The Los Angeles Times talked to Edward Snowden’s lawyer, Kremlin-friendly, leaker-approved Anatoly Kucherena, who says his client is trying to figure out a way he could return home and not go to jail for the rest of his life. Kucherena has yet to find a miracle solution. “Edward loves America,” he said, “and he would definitely like to return home. But it is our position, and a very simple one, that as long as his case is politicized and commented on as it is by politicians of all levels, that his return to his motherland is impossible.”
Shortly before this story was published, former Senator Saxby Chambliss lent great credence to Kucherena’s legal strategy. The Georgia politician told college students, “We need to hang him on the courthouse square as soon was we get our hands on him,” adding that he hoped “none of you have any sympathy for him.”
Donald Trump, who is currently winning the Republican Party’s presidential popularity contest, has made similarly brutal comments about the former NSA contractor. During a call-in interview on Fox & Friends in 2013, Trump said, “I think he’s a terrible traitor, and you know what we used to do in the good old days when we were a strong country? You know what we used to do to traitors, right?” Host Eric Bolling responded, “Well, we used to kill them, Donald.”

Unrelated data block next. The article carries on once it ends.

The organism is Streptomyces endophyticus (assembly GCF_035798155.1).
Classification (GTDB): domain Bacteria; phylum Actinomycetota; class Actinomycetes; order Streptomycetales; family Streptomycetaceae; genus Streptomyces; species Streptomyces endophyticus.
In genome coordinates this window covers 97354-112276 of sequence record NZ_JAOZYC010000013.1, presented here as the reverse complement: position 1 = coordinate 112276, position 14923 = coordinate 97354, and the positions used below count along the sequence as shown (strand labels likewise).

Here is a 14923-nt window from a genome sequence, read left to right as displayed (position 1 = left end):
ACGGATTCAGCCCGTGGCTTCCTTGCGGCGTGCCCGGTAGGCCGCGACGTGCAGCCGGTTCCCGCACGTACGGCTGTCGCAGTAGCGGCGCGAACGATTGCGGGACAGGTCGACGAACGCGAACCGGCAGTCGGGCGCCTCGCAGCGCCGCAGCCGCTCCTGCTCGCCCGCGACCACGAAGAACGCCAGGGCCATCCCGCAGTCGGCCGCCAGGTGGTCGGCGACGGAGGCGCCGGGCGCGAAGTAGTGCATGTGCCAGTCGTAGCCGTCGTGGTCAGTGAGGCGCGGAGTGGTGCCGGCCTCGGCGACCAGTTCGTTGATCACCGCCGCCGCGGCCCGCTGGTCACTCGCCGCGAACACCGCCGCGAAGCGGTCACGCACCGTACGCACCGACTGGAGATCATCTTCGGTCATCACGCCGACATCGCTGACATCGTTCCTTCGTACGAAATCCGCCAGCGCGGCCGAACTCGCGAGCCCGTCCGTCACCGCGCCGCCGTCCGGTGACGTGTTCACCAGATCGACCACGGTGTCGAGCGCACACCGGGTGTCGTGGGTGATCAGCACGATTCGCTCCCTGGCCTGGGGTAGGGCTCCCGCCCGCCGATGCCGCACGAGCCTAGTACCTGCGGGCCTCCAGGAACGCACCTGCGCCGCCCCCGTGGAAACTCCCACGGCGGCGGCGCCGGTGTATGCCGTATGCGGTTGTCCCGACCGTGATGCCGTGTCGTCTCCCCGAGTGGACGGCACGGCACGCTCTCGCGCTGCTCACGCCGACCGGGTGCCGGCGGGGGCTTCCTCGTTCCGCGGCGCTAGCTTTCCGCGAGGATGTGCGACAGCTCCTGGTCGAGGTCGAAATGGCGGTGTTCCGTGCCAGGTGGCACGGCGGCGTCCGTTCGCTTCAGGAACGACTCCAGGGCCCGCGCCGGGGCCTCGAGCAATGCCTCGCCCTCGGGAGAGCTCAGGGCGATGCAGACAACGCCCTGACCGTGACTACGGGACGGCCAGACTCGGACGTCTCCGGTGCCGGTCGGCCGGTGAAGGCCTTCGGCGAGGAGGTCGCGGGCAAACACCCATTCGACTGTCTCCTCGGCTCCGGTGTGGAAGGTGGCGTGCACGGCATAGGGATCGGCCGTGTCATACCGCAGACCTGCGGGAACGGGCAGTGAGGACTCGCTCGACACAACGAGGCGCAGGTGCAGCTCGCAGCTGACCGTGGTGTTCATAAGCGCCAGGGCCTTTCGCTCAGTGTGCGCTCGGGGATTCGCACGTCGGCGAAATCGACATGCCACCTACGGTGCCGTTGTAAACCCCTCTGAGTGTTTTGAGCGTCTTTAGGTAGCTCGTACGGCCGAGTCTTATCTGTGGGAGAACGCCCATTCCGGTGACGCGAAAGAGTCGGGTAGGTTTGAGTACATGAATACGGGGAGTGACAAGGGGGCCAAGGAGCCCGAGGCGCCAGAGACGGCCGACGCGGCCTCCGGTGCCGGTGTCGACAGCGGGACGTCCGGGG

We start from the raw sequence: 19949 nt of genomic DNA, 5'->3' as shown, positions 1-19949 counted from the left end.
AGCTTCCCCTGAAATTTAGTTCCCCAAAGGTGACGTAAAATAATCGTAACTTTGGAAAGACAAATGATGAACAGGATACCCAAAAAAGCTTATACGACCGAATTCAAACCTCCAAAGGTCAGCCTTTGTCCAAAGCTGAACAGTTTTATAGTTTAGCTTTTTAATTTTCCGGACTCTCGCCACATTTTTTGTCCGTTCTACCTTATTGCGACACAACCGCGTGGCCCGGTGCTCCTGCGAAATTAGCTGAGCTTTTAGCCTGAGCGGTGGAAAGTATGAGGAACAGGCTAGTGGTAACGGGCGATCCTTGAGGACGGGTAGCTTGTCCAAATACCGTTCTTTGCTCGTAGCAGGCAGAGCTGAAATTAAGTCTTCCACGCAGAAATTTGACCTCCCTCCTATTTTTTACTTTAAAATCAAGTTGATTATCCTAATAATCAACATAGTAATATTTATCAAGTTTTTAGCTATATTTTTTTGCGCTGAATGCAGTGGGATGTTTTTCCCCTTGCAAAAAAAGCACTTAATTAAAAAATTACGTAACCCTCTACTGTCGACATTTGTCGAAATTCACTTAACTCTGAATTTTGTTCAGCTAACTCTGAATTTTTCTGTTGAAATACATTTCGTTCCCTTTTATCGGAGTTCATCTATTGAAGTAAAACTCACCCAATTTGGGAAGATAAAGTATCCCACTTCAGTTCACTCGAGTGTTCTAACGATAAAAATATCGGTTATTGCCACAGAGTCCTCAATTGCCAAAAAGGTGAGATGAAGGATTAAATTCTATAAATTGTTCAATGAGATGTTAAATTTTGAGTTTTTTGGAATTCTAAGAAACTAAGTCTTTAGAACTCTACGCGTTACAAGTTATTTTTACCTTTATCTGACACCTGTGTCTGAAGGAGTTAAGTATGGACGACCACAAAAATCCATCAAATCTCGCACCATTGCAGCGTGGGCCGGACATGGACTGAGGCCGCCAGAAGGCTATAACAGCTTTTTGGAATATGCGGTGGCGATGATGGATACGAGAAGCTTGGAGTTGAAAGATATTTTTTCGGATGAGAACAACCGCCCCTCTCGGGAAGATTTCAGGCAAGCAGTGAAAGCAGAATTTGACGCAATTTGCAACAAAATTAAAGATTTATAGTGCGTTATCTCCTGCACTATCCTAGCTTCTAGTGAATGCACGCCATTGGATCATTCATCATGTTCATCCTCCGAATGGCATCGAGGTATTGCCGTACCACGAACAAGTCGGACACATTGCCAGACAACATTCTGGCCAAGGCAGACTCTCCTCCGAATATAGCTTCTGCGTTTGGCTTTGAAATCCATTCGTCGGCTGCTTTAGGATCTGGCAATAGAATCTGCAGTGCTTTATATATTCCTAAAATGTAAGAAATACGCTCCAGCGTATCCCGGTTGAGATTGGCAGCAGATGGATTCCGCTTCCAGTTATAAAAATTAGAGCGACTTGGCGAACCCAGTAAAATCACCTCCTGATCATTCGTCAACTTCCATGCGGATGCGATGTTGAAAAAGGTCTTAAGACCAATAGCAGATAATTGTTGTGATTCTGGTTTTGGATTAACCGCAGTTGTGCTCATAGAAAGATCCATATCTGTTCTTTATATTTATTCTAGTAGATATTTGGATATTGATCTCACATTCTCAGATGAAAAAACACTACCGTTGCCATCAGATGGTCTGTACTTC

Other presidential candidates’ creative sentencing ideas would probably not make Snowden feel any better about his options. Senator Rand Paul said he’d put [intelligence director] James Clapper and Edward Snowden in the same jail cell”; Jeb Bush said he should be “given no leniency”; Hillary Clinton said she “could never condone what he did.” The Justice Department has also noted recently that the Obama administration’s “position regarding bringing Edward Snowden back to the United States to face charges has not changed.”
Snowden’s free time in Russia might be best spent wishing for a Bernie Sanders presidency; the Vermont senator said last year that “the interests of justice would be best served if our government granted him some form of clemency or a plea agreement that would spare him a long prison sentence or permanent exile from the country whose freedoms he cared enough about to risk his own freedom.”
In case you had any confusion about how awful Snowden’s possible choices are right now, his ACLU attorney put it in even more blunt terms. “Right now he has two choices,” he told the Times. “Stay indefinitely there or report to a U.S. prison,” both of which unfortunately probably entail listening to Donald Trump further explain what he would do to Snowden if elected.